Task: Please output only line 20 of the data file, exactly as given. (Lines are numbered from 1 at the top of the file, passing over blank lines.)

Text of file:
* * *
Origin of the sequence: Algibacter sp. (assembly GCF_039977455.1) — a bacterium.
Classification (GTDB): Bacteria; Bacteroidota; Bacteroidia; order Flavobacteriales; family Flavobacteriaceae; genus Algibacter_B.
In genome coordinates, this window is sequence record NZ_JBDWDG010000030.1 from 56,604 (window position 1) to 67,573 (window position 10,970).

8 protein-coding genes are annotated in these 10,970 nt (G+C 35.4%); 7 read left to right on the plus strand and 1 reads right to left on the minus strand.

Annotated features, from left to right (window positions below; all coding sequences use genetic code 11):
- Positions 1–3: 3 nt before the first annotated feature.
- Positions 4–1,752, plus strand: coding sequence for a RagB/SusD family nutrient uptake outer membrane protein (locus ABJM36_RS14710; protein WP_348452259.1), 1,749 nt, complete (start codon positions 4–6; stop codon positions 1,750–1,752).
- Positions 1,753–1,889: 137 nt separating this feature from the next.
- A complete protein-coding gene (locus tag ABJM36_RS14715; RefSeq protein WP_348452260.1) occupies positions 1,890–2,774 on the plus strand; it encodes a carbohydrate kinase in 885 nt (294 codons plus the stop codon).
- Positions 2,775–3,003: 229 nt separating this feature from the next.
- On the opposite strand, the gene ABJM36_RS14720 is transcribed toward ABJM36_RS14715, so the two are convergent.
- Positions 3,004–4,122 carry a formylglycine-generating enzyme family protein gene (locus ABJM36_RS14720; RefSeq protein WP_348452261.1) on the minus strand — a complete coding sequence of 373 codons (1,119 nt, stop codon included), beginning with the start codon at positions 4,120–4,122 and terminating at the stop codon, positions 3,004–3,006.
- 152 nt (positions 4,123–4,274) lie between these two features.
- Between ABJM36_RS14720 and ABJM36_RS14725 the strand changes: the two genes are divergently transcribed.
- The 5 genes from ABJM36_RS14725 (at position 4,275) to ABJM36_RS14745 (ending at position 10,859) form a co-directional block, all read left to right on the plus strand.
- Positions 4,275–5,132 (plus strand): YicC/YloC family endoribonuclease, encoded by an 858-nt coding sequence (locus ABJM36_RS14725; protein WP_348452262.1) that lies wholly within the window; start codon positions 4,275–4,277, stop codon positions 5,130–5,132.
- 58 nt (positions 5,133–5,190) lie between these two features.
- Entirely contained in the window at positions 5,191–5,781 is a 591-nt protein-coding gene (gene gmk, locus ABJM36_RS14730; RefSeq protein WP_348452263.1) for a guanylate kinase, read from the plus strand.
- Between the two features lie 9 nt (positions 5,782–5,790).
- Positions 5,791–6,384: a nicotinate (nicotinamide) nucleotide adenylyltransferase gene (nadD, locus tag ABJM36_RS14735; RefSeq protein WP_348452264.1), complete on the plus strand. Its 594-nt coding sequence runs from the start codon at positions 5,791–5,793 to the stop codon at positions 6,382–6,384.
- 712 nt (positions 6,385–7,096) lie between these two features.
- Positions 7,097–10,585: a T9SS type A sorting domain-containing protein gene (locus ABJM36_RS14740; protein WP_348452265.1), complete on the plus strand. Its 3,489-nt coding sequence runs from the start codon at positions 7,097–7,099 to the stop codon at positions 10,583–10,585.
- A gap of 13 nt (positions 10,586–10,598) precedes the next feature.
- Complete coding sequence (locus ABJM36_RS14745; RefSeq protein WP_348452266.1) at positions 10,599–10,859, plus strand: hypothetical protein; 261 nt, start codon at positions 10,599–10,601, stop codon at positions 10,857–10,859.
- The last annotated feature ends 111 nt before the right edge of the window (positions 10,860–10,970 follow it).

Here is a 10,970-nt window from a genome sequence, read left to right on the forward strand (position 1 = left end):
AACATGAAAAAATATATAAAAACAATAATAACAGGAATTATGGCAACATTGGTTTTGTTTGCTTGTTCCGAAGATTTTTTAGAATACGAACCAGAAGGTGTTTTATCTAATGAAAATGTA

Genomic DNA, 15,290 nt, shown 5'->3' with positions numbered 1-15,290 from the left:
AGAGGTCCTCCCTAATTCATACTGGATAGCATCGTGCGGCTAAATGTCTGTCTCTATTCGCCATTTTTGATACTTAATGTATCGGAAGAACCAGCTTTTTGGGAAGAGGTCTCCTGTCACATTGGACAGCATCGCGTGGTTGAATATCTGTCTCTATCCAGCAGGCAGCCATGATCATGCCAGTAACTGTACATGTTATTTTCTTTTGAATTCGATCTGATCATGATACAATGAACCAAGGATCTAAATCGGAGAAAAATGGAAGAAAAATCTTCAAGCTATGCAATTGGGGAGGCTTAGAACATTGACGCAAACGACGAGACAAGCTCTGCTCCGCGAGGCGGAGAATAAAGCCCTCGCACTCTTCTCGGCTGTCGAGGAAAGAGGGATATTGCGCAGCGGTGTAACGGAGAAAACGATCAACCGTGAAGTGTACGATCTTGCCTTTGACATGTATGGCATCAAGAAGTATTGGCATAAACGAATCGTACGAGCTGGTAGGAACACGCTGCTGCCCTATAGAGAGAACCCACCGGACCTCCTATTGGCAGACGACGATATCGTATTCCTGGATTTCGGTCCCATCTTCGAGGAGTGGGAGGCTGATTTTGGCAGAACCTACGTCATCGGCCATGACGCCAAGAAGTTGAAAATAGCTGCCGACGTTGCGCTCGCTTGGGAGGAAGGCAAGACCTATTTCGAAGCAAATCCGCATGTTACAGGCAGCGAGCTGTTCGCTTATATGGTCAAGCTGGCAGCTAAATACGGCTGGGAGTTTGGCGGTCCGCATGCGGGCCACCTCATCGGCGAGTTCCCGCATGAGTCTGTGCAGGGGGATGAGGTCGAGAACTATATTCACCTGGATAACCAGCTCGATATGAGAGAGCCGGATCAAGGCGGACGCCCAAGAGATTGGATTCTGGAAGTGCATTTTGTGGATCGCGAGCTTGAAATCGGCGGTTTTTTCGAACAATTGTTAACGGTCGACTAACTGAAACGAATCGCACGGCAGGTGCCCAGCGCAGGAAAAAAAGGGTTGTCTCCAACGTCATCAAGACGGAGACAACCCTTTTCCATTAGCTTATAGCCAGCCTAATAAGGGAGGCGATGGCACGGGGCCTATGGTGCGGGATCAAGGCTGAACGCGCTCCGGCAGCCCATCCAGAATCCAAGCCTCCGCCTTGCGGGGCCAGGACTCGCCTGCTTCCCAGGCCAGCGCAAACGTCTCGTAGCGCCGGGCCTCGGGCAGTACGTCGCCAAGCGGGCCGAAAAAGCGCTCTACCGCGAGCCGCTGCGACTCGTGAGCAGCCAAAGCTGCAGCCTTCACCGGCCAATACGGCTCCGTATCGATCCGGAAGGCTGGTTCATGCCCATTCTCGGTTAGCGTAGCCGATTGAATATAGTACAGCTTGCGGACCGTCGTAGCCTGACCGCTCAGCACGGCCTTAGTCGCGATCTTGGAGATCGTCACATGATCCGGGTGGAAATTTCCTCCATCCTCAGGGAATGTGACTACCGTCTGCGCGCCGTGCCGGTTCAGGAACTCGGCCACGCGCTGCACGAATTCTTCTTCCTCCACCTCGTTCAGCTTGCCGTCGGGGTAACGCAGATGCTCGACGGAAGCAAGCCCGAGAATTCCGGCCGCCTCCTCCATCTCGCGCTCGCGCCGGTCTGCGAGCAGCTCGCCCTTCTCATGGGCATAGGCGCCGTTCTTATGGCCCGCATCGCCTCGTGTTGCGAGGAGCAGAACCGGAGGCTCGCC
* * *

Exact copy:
- Positions 5,791–6,384: a nicotinate (nicotinamide) nucleotide adenylyltransferase gene (nadD, locus tag ABJM36_RS14735; RefSeq protein WP_348452264.1), complete on the plus strand. Its 594-nt coding sequence runs from the start codon at positions 5,791–5,793 to the stop codon at positions 6,382–6,384.